Article Date: 5/1/2009

How to Build The Best Future For Optometry
o.d. to o.d.

How to Build The Best Future For Optometry

Do contact lenses fit in our future? If not, then why do we get so upset when others try to make CLs their business?

BY WALTER D. WEST, O.D., F.A.A.O.
Chief Optometric Editor

Last month, I wrote about certification for optometry in an effort to encourage everyone to get up to speed on the real issues surrounding certification. Just think about it, do your due diligence, and form your own opinion rather than knee-jerk your way into one position or another.

This month, I want you to think about something else: Where do contact lenses fit in today's optometric practice? And, perhaps, even more importantly: Where do contact lenses fit into the future of your practice?

Two sides to the story

For as long as soft contact lenses have been available, contact lens manufacturers have been telling O.D.s that fitting contact lenses is more profitable than selling glasses, that contact lens patients are more valuable than spectacle patients and so forth. On the other hand, optometrists looking at a per-transaction comparison have told contact lens manufacturers they are wrong, that they make more money from spectacle patients than contact lens patients, and, they have the numbers to prove it. Optometrists and contact lens manufacturers continue to try to convince each other that their respective position is correct.

Don't tune out yet. This is not that same discussion all over again.

Reaching agreement

Here's one thing I found true in my practice on which I believe contact lens manufacturers and optometrists can agree: The most profitable patient is one who purchases both contact lenses and glasses and also receives medical care. The issue becomes: How does the optometrist best spend his or her time in the practice in an effort to be more profitable overall?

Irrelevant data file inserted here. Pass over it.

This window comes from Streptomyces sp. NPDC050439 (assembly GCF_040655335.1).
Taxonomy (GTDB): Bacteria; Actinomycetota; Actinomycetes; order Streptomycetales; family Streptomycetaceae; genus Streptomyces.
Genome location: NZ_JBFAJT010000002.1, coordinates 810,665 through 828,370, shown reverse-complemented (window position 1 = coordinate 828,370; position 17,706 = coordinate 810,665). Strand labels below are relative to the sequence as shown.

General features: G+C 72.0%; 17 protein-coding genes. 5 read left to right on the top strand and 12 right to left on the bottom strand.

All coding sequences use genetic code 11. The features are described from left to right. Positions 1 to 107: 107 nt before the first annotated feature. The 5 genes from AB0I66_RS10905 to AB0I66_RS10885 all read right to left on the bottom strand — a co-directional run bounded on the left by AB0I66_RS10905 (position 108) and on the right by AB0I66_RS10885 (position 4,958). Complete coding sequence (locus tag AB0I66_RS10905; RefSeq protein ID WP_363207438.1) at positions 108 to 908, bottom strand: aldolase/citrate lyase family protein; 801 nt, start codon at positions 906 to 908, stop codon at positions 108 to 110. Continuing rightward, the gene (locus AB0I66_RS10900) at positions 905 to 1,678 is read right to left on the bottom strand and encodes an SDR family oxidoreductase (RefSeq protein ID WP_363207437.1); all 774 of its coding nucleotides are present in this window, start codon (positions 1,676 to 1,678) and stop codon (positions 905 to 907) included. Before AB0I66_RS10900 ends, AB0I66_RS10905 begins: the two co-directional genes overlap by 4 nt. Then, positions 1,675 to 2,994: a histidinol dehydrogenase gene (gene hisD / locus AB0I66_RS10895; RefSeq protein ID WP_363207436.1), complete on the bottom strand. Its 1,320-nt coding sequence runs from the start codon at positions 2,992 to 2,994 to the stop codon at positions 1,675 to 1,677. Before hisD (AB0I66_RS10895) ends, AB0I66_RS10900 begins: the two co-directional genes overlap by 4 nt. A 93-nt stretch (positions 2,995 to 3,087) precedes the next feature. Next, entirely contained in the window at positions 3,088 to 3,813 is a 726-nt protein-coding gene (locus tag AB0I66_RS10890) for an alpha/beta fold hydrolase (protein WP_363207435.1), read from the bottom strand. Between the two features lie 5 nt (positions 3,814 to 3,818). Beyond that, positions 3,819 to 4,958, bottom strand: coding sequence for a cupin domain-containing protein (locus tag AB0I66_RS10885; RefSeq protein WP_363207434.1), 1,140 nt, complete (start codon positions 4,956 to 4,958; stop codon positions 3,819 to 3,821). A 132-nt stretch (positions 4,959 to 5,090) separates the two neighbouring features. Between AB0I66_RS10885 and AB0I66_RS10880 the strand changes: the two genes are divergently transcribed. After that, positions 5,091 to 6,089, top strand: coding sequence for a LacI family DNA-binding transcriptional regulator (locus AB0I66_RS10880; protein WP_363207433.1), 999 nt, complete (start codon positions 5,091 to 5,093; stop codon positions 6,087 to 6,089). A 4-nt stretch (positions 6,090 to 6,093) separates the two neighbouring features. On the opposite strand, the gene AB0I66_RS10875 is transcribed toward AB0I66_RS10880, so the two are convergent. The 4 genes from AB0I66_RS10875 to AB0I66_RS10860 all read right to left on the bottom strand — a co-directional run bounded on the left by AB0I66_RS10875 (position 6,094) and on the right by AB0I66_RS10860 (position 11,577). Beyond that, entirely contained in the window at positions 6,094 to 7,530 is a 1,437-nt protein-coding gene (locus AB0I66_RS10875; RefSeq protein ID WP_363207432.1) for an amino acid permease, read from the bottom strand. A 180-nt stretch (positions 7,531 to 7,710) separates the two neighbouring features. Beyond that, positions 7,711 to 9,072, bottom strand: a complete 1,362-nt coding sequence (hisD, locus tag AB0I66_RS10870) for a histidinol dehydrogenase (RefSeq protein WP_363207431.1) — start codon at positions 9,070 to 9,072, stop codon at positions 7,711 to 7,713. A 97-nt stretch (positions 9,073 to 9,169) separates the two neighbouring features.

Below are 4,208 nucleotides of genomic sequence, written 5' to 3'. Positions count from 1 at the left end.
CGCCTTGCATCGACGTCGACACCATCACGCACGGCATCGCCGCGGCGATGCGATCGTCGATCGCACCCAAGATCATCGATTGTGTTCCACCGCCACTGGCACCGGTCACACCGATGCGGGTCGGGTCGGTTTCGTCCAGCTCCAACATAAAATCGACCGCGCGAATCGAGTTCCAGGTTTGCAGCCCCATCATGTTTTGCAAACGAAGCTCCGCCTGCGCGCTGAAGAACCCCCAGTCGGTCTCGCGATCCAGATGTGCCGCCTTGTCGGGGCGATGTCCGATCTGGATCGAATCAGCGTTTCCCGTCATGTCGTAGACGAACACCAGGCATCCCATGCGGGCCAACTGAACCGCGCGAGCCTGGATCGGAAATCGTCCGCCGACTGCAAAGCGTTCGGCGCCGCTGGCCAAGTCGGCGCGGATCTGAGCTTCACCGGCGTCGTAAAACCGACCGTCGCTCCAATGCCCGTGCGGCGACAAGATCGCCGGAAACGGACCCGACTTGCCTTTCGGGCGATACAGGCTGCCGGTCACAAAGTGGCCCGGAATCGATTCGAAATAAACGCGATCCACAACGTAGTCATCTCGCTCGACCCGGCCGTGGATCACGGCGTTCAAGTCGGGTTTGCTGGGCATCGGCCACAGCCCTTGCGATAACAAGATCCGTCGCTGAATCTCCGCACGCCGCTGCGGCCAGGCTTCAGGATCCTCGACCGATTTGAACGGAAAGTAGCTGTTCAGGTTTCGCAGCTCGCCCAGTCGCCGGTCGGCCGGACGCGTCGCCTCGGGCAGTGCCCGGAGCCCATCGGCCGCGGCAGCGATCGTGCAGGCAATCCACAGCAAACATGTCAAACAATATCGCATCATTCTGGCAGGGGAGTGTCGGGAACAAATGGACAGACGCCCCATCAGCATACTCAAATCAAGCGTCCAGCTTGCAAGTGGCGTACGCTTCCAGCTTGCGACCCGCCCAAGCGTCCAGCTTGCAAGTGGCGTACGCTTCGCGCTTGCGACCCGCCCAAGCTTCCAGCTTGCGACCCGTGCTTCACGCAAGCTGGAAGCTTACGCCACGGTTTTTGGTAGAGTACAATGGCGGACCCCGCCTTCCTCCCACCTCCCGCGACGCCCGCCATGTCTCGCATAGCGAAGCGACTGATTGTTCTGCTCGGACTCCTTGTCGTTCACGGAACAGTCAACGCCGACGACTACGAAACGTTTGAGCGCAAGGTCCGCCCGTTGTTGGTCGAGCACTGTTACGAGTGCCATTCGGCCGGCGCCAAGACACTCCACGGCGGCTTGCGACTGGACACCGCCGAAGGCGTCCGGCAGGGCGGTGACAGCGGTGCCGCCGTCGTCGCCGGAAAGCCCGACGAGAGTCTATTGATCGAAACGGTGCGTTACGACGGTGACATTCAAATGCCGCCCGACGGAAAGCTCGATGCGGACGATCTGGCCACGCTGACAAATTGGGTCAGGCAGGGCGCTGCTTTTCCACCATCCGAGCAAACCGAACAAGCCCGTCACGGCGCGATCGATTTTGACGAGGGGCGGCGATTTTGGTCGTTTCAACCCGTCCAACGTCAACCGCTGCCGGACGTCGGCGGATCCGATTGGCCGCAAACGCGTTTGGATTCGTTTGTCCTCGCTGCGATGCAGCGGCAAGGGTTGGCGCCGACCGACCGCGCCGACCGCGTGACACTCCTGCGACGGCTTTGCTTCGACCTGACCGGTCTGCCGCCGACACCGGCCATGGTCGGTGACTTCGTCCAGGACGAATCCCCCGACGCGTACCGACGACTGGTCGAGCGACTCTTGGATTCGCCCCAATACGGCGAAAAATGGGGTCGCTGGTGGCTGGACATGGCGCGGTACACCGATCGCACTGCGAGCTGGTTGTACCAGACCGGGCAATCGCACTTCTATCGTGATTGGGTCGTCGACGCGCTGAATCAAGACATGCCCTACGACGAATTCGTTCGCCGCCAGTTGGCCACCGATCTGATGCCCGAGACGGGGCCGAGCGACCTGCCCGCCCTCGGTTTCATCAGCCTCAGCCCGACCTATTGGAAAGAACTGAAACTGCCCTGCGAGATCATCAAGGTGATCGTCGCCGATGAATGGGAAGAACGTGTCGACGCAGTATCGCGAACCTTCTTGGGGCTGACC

It seems there's a real paradox in optometric practices regarding contact lenses. The optometrists say, "contact lenses take too much time and, therefore, aren't profitable, so I'm focusing on spectacles and medical care." Yet, no one gets more upset than an optometrist if another eyecare profession tries to make contact lens fitting its business.

Why not have your cake and eat it too? Why not teach your technicians or assistants to provide contact lens care under your supervision? Opticians, technicians and assistants in your practices already possess a general understanding of the process of contact lens fittings. Those who don't have enough training and experience to accept the responsibility for fitting and managing contact lens patients on your behalf are interested in learning how to do so. By providing training up front and investing minimal time along the way, you, as the O.D. can keep contact lens patients in your practice and the profitability while at the same time tending to your medical and spectacle patients.

Bonus payments

Here's the bonus: Employees who are challenged and rewarded for accepting more responsibility feel their work is more interesting, and, therefore, stay with a practice longer than those who aren't challenged and rewarded.

Another advantage: In most optometric practices, the older the patient, the more likely you are to provide medical services. Most medical services go to patients who are already established in your practice for vision care. The best strategy isn't deciding between contact lens and spectacle patients but rather determining how to keep both, as you make the best use of your time while providing patients a better level of care than they'd receive anywhere else. OM



Optometric Management, Issue: May 2009